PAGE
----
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Sunday, January 23, 2011

The good buy earrings

Twenty years ago, a reader from Charleston, S.C., bought a pair of diamond earrings. For years, she enjoyed wearing them. But earlier this year, she lost one of the diamond earrings.

My reader might not be able to recover the sentimental value of the earring, but fortunately for her, she’s been able to recover its cost. “We’d had the earrings insured for more than 20 years,” she writes.

Her insurance company offered her a cash settlement of $5,000 for the lost earring, which was the amount for which it had been insured.

My reader had gone to a jewelry store to have a jeweler examine the remaining earring and was told that the lost earring could indeed be replaced for $5,000. That would give her an earring that would match the size, clarity, and setting of the earring that remained from the pair.

After receiving the insurance check for $5,000, my reader visited two other jewelry stores to see about trading in the remaining earring to upgrade her pair, or to replace the lost earring. A jeweler at one of the stores told her that he could replace the lost earring for one that matched the remaining one for $2,400, far below the price the earlier jeweler had cited — and far less than the amount the insurance company had given her for her loss.

“Should I repay the insurance company the $2,600 difference?” she asks.

If my reader is seeking legal advice, she’s come to the wrong place. I’m not a lawyer, nor am I a specialist in insurance matters. And I’m even less of an expert on diamond jewelry.

But what my reader seems to be asking is a question that falls squarely in the ethics arena, which is my turf. She believes that there might be something wrong with choosing to buy the replacement earring from the less-expensive source rather than go with the $5,000 priced replacement, unless she makes up the difference to her insurer.

If the policy was indeed a cash settlement that didn’t require replacement, my reader has absolutely no obligation to replace the earring at all, let alone return any cash if she can find a cheaper substitute. She could decide to spend the $5,000 on something else, or to bank the money if she doesn’t want a replacement. She’d only be obligated to pay it back if she happens to find the lost insured earring.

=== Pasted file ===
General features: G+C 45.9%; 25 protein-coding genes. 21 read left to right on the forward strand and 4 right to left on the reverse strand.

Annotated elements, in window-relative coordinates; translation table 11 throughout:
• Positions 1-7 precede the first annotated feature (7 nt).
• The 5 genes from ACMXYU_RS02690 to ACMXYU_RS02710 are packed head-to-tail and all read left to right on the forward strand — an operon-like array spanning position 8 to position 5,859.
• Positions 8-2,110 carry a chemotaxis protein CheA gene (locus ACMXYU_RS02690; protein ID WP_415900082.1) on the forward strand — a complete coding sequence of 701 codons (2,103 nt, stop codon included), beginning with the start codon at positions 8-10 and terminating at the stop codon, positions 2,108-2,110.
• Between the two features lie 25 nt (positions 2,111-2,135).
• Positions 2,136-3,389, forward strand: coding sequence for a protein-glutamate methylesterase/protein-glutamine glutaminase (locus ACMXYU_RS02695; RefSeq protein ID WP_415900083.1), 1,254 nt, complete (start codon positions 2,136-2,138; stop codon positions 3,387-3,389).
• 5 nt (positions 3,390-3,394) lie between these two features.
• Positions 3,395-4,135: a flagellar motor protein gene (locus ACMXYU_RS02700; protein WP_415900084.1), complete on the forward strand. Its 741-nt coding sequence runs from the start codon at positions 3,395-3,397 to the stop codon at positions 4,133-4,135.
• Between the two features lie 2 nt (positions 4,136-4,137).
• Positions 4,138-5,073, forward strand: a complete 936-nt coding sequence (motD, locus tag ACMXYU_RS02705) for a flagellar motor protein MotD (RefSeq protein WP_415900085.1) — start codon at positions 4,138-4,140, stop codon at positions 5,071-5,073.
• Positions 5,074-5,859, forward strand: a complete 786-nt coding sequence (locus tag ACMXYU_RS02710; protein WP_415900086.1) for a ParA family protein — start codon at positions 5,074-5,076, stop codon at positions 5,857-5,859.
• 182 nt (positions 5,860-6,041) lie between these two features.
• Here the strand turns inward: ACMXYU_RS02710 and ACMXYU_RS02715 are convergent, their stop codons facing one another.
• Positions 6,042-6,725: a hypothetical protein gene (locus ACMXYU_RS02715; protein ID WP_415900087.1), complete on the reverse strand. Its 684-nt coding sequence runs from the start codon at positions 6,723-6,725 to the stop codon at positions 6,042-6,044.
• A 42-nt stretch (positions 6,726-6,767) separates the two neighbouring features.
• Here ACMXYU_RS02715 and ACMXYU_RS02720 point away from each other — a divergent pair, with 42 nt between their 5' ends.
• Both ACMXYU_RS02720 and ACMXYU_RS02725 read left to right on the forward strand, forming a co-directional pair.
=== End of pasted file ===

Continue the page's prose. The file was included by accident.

Even if she finds the lost earring, paying back such funds is not always as simple as it might seem. Another one of my readers reports that he has been trying without success for almost 40 years to repay his insurance company what they paid him for his wife’s diamond engagement ring after it showed up a couple of years after he reported it lost.

The right thing for my reader to do is to base her decision on whether she wants to buy a replacement earring. If she does, she is free to spend as much or as little of the insurance settlement as she deems necessary . . . and she can do so with a clear conscience.

Jeffrey L. Seglin, author of The Right Thing: Conscience, Profit and Personal Responsibility in Today’s Business,” is an associate professor at Emerson College in Boston, where he teaches writing and ethics.

Do you have ethical questions that you need answered? Send them to rightthing@comcast.net.

© 2011 JEFFREY L. SEGLIN. DISTRIBUTED BY TRIBUNE MEDIA SERVICES, INC.

2 comments:

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Anonymous said...

Only in America would we run into a situation where someone who did everything right, had the diamond insured, paid the premiums over the years, lost the ring, received a settlement and now she's worrying over whether she should pay back the insurance company. This is a no brainer. My only advice would be she should be careful and wary of a jeweler who offers a cut rate on a new diamond when she had already gotten a replacement ring from a reputable dealer. The ring owner made this into an ethical problem when there wasn't one. Apparently, in this country, the libs have now made people feel that even if you do everything right, you should still feel guilty if you end up with what appears to be a windfall.

Charlie Seng